Technical bulletin on developing the standards
Please note: This bulletin is out-of-date. Stakeholders should visit the Amendment 15 page for the most recent developments.
On April 3, 2017, the Office of Energy Efficiency at Natural Resources Canada (NRCan) issued its Forward Regulatory Plan 2017-19 which identifies its intention to amend Canada’s Energy Efficiency Regulations (the Regulations) to introduce reporting and verification requirements for heat-recovery ventilators and energy-recovery ventilators (H/ERV). This technical bulletin has been released to initiate the consultation process and to collect stakeholder views on the reporting requirements being considered for H/ERV.
Input received during this stage of the process will inform the development of the Amendment 15 proposal.
The Government of Canada intends to pre-publish a regulatory proposal in the Canada Gazette, Part I, within approximately two years of this bulletin.
Through the Pan Canadian Framework and Energy and Mines Ministers’ Conference the federal, provincial and territorial governments have committed to working together to achieve climate change goals. Through this collaboration, governments agreed that standards for some heating products could, for climatic and market reasons, exceed the stringency of those in the United States. They also agreed to assess the feasibility and benefits of energy efficiency standards at the ENERGY STAR® level for certain products, including H/ERV.
H/ERV are not currently defined as energy-using products in the Regulations. NRCan is considering requiring the reporting and verification of: the sensible heat-recovery efficiency (SRE) at 0°C and -25°C; and, the fan efficacy with 0°C supply temperature in accordance with ENERGY STAR® H/ERV, Version 2.0 requirements.
A heat-recovery ventilator (HRV) is a mechanical device that transfers heat between stale indoor air and fresh outdoor air by passing them through a countercurrent heat-exchange core. A HRV supplies fresh air from outside to the house and includes fans or blowers and an air-to-air heat exchanger that transfers heat between two isolated airstreams.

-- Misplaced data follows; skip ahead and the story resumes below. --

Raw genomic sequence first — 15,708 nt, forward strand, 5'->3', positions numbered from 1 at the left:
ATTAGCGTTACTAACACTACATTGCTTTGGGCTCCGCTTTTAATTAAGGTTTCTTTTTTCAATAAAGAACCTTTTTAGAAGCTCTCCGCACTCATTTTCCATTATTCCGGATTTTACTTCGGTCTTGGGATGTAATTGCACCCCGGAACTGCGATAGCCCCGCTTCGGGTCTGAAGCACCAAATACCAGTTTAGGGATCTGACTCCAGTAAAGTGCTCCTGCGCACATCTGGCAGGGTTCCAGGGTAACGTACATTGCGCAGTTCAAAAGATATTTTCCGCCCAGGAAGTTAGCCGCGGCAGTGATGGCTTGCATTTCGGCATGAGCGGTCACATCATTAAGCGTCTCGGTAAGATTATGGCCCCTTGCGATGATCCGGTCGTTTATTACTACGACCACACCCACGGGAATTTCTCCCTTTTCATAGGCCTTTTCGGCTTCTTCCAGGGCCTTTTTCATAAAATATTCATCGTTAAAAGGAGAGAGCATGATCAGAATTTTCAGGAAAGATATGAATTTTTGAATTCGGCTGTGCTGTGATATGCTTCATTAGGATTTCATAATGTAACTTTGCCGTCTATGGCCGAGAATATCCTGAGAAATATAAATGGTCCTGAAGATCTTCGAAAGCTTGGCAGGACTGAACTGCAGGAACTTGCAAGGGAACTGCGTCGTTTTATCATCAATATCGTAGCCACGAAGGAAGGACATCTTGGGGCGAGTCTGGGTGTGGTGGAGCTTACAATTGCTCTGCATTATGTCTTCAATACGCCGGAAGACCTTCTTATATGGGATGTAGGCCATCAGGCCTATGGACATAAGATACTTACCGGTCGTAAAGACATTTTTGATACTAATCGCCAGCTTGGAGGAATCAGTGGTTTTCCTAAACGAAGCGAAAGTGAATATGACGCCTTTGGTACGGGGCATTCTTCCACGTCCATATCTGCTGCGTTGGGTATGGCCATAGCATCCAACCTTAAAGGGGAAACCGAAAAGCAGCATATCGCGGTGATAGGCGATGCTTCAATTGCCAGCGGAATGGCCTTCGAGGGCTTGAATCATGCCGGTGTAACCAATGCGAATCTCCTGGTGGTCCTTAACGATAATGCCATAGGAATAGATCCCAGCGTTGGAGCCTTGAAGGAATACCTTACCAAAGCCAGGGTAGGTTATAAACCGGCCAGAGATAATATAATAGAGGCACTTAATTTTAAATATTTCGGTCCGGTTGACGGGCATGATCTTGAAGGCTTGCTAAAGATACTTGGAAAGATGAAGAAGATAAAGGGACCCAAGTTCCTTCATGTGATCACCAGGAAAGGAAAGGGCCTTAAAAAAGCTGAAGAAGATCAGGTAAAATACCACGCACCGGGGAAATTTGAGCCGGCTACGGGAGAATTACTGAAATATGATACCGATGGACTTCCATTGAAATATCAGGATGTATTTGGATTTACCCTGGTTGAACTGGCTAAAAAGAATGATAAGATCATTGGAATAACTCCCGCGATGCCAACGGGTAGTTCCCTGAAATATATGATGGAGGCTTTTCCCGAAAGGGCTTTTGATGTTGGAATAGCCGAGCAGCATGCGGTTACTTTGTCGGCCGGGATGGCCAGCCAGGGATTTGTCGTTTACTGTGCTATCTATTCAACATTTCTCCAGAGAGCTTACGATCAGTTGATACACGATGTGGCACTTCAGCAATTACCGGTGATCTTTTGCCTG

An energy-recovery ventilator (ERV) is a HRV designed to transfer heat and moisture.
Energy performance testing standard
NRCan is considering referencing the following energy performance testing standard:
- CSA C439-09 – Standard laboratory methods of test for rating the performance of heat/energy-recovery ventilators, which is under revision and is expected to be available prior to pre-publication of Amendment 15
Some CSA energy efficiency testing standards are also available at no cost on their website. To access free standards you will first need to create an account to join the CSA Communities of Interest.
Energy performance standard
No minimum energy efficiency standards are being considered at this time.
These regulations would come into force six months after the date of publication in the Canada Gazette, Part II.
NRCan is considering applying reporting and verification requirements to H/ERV manufactured on or after October 1, 2019.
NRCan is not considering a mandatory EnerGuide labelling requirement for H/ERV at this time.
NRCan would require that these products carry a third party verification mark indicating that information to be reported has been verified.
The verification mark is the mark of a Standards Council of Canada accredited certification body that operates an energy efficiency certification program for the product.
Energy efficiency report
The energy efficiency report for H/ERV would include the following information:
- name of product (i.e. H/ERV)
- brand name
- model number
- name of the manufacturer
- name of the certification body whose verification mark would be affixed to the product
- sensible heat-recovery efficiency (SRE) at 0°C
- sensible heat-recovery efficiency (SRE) at -25°C
- fan efficacy with 0°C supply temperature
- net supply airflow
The Regulations apply to products imported or shipped inter-provincially for sale or lease in Canada. This report must be submitted, by the dealer, to NRCan before the product is imported into Canada or traded inter-provincially for the first time.
A dealer who imports these products into Canada would include the following information on the customs release document:
- name of product
- model number
- brand name
- address of the dealer importing the product
- purpose for which the product is being imported (i.e. for sale or lease in Canada without modification; for sale or lease in Canada after modification to comply with energy efficiency standards; or for use as a component in a product being exported from Canada)
The purpose of this bulletin is to provide stakeholders with the technical detail required to comment on the requirements under consideration for H/ERV.
Additional information on Canada’s Energy Efficiency Regulations including a current list of Standards Council of Canada accredited certification bodies can be found on the Department’s website.
We welcome your comments by May 30, 2017. All correspondence should be forwarded to:
Natural Resources Canada
Office of Energy Efficiency
580 Booth Street
Ottawa, ON, K1A 0E4
- Date Modified: